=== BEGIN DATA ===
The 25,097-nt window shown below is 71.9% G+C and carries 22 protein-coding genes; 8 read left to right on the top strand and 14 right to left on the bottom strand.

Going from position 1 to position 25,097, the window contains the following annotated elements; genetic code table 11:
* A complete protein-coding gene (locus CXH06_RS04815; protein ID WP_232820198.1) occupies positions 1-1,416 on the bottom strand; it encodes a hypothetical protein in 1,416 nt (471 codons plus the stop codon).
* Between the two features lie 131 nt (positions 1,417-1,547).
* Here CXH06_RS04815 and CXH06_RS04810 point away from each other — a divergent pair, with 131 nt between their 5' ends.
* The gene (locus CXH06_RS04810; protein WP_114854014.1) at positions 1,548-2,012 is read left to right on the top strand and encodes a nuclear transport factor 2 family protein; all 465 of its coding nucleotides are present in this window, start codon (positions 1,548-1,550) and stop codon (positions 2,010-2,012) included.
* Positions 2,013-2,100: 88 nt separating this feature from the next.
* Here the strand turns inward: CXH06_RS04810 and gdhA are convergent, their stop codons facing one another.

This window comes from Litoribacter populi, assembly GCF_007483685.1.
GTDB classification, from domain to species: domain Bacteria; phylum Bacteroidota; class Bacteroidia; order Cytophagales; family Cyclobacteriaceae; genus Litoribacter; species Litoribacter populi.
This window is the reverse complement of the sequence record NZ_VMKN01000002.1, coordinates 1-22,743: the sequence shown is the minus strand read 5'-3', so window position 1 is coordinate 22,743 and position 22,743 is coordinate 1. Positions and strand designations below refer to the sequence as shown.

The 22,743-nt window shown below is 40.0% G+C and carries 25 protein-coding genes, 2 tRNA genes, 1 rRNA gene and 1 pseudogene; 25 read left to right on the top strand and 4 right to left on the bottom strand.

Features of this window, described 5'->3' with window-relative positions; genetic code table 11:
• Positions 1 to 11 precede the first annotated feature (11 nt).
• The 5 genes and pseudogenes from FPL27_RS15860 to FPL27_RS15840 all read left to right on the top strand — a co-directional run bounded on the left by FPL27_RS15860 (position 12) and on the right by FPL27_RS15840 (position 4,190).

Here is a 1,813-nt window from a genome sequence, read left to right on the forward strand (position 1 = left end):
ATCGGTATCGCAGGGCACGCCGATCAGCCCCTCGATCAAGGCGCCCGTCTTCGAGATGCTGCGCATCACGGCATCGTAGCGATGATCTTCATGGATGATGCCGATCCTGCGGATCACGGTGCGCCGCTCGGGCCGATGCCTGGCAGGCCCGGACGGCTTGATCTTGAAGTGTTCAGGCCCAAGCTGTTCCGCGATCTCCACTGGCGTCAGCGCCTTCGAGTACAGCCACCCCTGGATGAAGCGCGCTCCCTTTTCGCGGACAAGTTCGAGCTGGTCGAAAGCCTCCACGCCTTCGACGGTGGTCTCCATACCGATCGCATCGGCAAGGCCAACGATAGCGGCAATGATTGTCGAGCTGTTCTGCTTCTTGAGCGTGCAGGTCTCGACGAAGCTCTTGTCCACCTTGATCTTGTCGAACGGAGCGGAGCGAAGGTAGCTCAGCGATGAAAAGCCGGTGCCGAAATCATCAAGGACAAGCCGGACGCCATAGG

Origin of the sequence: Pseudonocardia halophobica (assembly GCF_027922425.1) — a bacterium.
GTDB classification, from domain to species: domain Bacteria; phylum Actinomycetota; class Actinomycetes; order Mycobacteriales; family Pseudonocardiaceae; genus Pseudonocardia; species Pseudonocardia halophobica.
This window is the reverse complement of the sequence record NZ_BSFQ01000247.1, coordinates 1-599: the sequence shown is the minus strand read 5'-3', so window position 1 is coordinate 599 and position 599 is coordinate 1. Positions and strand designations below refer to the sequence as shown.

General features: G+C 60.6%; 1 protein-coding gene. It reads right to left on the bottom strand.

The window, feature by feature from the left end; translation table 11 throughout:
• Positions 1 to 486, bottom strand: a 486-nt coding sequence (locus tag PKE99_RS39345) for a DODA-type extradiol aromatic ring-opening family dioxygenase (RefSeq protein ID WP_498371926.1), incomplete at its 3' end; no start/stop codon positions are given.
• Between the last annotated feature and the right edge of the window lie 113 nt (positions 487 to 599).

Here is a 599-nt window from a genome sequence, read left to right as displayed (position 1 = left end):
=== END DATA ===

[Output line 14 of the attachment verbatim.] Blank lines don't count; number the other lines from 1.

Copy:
• Positions 1 to 11 precede the first annotated feature (11 nt).